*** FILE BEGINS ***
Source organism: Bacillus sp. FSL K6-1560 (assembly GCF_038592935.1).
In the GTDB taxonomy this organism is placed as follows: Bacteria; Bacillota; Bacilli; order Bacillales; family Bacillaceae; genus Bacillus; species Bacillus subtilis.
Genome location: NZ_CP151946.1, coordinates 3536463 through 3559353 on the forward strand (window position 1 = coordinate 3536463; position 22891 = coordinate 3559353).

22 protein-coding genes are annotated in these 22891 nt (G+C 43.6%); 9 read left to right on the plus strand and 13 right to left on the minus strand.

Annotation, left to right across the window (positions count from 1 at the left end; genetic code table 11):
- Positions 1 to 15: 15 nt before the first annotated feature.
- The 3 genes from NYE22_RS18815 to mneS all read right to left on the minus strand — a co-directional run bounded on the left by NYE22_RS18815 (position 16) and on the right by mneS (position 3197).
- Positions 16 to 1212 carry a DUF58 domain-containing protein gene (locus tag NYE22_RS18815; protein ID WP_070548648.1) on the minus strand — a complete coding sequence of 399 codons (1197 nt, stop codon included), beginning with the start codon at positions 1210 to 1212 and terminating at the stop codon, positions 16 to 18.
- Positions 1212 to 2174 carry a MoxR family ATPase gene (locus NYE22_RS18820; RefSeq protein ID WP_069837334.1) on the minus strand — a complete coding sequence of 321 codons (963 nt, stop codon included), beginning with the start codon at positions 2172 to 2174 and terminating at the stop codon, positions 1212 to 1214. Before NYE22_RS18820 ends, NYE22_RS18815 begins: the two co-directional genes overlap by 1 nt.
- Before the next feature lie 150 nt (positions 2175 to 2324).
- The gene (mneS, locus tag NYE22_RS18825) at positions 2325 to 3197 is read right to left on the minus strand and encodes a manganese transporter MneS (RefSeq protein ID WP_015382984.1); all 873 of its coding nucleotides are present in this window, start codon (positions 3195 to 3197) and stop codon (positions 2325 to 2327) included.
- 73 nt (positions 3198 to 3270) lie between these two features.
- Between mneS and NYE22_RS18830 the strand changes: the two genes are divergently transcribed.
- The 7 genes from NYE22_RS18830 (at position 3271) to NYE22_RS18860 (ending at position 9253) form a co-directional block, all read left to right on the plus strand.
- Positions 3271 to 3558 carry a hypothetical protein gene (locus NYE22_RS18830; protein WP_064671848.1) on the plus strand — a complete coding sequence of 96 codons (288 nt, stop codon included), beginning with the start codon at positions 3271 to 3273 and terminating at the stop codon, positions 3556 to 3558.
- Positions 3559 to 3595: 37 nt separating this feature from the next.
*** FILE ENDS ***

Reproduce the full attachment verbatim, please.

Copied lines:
Source organism: Bacillus sp. FSL K6-1560 (assembly GCF_038592935.1).
In the GTDB taxonomy this organism is placed as follows: Bacteria; Bacillota; Bacilli; order Bacillales; family Bacillaceae; genus Bacillus; species Bacillus subtilis.
Genome location: NZ_CP151946.1, coordinates 3536463 through 3559353 on the forward strand (window position 1 = coordinate 3536463; position 22891 = coordinate 3559353).

22 protein-coding genes are annotated in these 22891 nt (G+C 43.6%); 9 read left to right on the plus strand and 13 right to left on the minus strand.

Annotation, left to right across the window (positions count from 1 at the left end; genetic code table 11):
- Positions 1 to 15: 15 nt before the first annotated feature.
- The 3 genes from NYE22_RS18815 to mneS all read right to left on the minus strand — a co-directional run bounded on the left by NYE22_RS18815 (position 16) and on the right by mneS (position 3197).
- Positions 16 to 1212 carry a DUF58 domain-containing protein gene (locus tag NYE22_RS18815; protein ID WP_070548648.1) on the minus strand — a complete coding sequence of 399 codons (1197 nt, stop codon included), beginning with the start codon at positions 1210 to 1212 and terminating at the stop codon, positions 16 to 18.
- Positions 1212 to 2174 carry a MoxR family ATPase gene (locus NYE22_RS18820; RefSeq protein ID WP_069837334.1) on the minus strand — a complete coding sequence of 321 codons (963 nt, stop codon included), beginning with the start codon at positions 2172 to 2174 and terminating at the stop codon, positions 1212 to 1214. Before NYE22_RS18820 ends, NYE22_RS18815 begins: the two co-directional genes overlap by 1 nt.
- Before the next feature lie 150 nt (positions 2175 to 2324).
- The gene (mneS, locus tag NYE22_RS18825) at positions 2325 to 3197 is read right to left on the minus strand and encodes a manganese transporter MneS (RefSeq protein ID WP_015382984.1); all 873 of its coding nucleotides are present in this window, start codon (positions 3195 to 3197) and stop codon (positions 2325 to 2327) included.
- 73 nt (positions 3198 to 3270) lie between these two features.
- Between mneS and NYE22_RS18830 the strand changes: the two genes are divergently transcribed.
- The 7 genes from NYE22_RS18830 (at position 3271) to NYE22_RS18860 (ending at position 9253) form a co-directional block, all read left to right on the plus strand.
- Positions 3271 to 3558 carry a hypothetical protein gene (locus NYE22_RS18830; protein WP_064671848.1) on the plus strand — a complete coding sequence of 96 codons (288 nt, stop codon included), beginning with the start codon at positions 3271 to 3273 and terminating at the stop codon, positions 3556 to 3558.
- Positions 3559 to 3595: 37 nt separating this feature from the next.